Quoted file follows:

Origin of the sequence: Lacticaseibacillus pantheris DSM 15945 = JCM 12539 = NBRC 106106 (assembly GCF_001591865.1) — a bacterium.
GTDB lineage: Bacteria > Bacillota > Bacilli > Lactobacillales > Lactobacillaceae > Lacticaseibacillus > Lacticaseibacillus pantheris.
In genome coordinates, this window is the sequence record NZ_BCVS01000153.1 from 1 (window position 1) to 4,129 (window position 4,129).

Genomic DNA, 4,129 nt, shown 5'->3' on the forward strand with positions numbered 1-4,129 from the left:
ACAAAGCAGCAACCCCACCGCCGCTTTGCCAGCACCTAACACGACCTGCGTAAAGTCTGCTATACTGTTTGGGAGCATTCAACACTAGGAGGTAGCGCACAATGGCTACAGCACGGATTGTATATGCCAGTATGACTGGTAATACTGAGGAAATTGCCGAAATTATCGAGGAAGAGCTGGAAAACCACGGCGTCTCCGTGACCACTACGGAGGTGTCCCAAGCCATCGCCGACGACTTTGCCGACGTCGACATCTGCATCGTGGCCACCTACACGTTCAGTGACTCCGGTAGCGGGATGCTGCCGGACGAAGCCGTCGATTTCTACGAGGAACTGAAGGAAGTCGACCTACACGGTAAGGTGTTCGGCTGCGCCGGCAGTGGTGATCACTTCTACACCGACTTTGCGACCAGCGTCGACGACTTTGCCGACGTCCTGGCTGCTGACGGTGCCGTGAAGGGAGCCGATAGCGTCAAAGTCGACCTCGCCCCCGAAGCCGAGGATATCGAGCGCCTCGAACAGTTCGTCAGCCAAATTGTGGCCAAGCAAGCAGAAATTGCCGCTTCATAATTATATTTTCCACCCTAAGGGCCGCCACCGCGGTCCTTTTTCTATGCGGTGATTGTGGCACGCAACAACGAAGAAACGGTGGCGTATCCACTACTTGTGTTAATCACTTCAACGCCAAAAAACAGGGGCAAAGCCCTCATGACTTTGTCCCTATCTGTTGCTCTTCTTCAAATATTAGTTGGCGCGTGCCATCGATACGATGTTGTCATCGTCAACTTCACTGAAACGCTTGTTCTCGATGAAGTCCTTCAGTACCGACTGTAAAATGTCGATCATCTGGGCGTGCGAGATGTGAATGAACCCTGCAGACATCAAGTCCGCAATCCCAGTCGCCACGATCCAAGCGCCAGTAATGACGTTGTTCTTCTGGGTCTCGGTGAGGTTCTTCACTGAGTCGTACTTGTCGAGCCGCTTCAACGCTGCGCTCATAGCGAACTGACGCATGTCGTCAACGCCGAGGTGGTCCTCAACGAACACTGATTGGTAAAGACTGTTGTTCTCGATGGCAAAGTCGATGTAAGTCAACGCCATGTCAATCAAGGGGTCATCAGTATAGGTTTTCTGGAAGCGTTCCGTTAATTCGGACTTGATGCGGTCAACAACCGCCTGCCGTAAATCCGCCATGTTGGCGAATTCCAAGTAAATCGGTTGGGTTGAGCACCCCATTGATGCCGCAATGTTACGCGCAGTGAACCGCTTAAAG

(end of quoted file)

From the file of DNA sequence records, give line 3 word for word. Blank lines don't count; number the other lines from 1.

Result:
In genome coordinates, this window is the sequence record NZ_BCVS01000153.1 from 1 (window position 1) to 4,129 (window position 4,129).